Like a WWII version of Super 8, Martin Koolhoven's Winter in Wartime begins with a spectacularly explosive vehicle crash (this time a plane rather than a train), which leads to a cusp-of-adulthood teen harboring a secret from terrifying authority figures as he grows up the hard way. Koolhoven's commercial instincts don't artistically serve his source material—the celebrated 1972 Dutch novel of the same name by Jan Terlouw—but those Spielbergian touches are probably why the picture won a stateside release, if three years after the fact.
It's 1945 in Nazi-occupied Holland, the last winter of the war. Thirteen-year old Michiel (Martijn Lakemeier) quietly idolizes the Resistance and his connected Uncle Ben (Yorick van Wageningen) while regarding his own favorable situation—as son of the mayor (Raymond Thiry)—with some degree of shame. Despite familial warnings to have nothing to do with the war, Michiel becomes embroiled in intrigue when a friend leaves him the responsibility of looking out for downed British paratrooper Jack (Jamie Campbell Bower of Sweeney Todd). Jack now resides in an underground lair in the woods, where Michiel begins to make regular visits to pass along intelligence and food. It's quickly apparent that Michiel is in over his head, and what results is a heady brew of triumphs and tragic consequences. The boy, natch, becomes a man.
Koolhoven's direction—bathed in blue, post-production filtering—shows a slick confidence, a tradeoff for an authentic feel. Lakemeier proves solid in the crucial central role, which asks him to do more with expressiveness than with dialogue, and one of the film's strengths is its insistence on telling the story from Michiel's limited, naive perspective. Unfortunately, Koolhoven seems to have invested more creative energy in the action sequences (primarily Nazi motorcycles giving chase) than in crafting dramatic scenes with just the touch to be touching. Pino Donaggio's misbegotten, overblown score emblematizes Koolhoven's hamfisted approach. The setup-punchline approach here is comically clichéd: a family laughing and happy together signals something awful is seconds away from disrupting their happiness; father and son share a bonding moment over the son's first shave; in the very next scene, their relationship tragically, irrevocably changes. Winter in Wartime is a good enough mainstream drama, but one can't help but feel it's a missed opportunity to give Terlouw a more textured treatment.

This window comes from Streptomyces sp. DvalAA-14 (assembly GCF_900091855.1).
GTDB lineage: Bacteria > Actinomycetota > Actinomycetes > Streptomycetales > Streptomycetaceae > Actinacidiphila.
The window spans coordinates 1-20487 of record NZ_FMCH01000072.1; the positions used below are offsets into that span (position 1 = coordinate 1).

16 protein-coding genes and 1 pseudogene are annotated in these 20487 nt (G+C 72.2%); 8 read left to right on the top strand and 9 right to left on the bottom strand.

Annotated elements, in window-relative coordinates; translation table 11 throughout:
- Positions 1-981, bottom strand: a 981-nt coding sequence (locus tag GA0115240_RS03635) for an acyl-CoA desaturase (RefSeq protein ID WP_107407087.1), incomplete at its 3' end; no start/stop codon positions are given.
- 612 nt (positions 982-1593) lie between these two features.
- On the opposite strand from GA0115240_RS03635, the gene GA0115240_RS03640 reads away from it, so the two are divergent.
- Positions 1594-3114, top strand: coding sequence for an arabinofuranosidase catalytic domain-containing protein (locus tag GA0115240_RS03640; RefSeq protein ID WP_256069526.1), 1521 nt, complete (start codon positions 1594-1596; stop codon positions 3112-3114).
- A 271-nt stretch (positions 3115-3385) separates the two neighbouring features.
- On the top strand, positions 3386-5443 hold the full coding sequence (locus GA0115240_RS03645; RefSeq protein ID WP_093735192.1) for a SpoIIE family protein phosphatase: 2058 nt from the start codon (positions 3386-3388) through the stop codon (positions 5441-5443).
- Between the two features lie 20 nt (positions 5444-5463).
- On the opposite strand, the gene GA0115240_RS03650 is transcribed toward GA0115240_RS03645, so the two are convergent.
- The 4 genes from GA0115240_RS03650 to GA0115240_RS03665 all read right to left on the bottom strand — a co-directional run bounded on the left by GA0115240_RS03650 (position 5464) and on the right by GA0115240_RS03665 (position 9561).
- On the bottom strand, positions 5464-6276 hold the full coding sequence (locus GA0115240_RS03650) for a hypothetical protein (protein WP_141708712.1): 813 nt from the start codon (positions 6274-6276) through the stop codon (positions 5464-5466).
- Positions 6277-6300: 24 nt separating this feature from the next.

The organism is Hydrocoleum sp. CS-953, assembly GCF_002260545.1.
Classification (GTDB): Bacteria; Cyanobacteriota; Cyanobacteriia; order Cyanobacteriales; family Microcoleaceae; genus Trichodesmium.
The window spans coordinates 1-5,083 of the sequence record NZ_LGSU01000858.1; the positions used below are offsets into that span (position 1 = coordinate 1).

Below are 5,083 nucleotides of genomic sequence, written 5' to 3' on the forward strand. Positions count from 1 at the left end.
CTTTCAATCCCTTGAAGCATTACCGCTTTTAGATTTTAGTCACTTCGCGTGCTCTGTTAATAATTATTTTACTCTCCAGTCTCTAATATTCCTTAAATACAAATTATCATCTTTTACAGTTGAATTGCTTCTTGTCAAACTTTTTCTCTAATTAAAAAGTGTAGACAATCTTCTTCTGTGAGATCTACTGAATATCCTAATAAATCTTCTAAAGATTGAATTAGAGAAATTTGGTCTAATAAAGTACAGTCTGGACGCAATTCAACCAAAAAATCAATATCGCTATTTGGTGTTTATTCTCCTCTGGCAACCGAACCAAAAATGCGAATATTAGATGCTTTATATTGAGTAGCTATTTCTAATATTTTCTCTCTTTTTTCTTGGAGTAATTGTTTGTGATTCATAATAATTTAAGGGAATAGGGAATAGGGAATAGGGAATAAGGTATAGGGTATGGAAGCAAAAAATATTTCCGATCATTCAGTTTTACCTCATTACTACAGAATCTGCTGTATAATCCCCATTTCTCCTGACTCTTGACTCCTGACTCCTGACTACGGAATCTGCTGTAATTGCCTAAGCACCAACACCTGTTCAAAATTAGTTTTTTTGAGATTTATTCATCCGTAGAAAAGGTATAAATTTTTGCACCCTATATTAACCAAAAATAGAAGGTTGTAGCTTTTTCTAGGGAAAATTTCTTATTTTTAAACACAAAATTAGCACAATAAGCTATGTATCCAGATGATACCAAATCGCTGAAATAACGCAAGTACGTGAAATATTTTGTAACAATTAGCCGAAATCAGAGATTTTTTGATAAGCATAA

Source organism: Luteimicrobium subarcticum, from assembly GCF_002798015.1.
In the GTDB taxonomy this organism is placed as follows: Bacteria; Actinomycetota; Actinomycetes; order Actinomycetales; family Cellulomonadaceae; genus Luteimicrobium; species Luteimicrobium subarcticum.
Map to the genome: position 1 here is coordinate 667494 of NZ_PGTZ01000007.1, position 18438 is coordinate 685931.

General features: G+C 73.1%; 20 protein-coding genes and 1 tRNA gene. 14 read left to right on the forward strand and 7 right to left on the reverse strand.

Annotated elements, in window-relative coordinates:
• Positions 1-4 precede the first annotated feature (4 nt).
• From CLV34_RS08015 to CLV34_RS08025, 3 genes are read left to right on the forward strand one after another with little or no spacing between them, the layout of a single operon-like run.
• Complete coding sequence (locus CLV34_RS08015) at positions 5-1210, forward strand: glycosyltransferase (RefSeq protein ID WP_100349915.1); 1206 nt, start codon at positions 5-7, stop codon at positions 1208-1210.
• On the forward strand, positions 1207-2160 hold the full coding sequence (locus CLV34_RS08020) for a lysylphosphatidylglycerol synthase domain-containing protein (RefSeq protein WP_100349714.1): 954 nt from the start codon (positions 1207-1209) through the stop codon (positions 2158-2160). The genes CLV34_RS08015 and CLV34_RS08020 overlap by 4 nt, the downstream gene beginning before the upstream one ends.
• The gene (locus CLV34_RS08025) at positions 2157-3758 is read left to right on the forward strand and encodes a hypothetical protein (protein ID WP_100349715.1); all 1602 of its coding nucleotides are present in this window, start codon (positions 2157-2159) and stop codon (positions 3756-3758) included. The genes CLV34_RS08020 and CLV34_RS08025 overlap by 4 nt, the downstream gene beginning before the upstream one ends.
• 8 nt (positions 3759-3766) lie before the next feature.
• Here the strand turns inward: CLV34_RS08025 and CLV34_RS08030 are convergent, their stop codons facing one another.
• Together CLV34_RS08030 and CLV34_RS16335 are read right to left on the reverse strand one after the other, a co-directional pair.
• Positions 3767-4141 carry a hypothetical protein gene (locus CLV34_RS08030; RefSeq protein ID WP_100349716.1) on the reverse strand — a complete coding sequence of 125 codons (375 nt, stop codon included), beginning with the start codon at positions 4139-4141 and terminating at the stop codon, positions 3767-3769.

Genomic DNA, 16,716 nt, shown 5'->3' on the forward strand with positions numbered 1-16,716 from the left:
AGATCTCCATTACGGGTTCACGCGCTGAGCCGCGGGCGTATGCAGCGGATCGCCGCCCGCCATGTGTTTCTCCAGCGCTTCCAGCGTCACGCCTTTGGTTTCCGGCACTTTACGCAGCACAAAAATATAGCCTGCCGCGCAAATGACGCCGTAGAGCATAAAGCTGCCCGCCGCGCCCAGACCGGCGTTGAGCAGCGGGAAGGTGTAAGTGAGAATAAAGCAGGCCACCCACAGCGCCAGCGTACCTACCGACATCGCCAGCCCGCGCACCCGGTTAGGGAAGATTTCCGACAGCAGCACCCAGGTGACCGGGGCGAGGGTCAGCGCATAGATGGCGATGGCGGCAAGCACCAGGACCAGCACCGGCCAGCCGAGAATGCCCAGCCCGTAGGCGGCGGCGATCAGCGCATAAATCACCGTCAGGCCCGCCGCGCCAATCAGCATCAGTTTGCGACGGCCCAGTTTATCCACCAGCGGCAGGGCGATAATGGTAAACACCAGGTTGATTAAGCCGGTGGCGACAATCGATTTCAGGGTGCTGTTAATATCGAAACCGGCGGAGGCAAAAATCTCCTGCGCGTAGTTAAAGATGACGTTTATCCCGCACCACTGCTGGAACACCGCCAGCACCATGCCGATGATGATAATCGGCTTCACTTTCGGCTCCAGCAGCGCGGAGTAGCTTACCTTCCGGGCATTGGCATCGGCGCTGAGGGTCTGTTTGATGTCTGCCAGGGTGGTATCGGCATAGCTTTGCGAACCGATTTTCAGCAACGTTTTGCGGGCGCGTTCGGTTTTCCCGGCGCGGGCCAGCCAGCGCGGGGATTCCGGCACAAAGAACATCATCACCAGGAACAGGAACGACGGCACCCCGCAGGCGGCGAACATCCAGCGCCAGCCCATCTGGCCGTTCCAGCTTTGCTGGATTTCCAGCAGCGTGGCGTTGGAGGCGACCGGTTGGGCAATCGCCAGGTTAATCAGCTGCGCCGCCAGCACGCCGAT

Sony sends home Winter in Wartime in a Blu-ray + DVD Combo Pack with typically great A/V credentials. The picture quality is perfection, with pure, deep color and black level; crisp contrast, detail and texture; and an all-around tight, clean image. Though the film is mostly made of quiet dialogue, the lossless DTS-HD Master Audio 5.1 mix here is proficient in every respect (including crystal-clear dialogue and full-bodied music), and it passes the test of the big action scenes with flying colors of potency and detail.
The Dutch doc "The Making of Winter in Wartime" (24:24, SD) touches on the source novel, the film's themes, and production, with set footage, clips, and perspectives offered by director Martin Koolhoven and actors Martijn Lakemeier, Yorick van Wageningen, Jamie Campbell Bower, Melody Klaver, et al.
We also get the "Theatrical Trailer" (2:06, HD), BD-Live access and the aforementioned DVD Copy.
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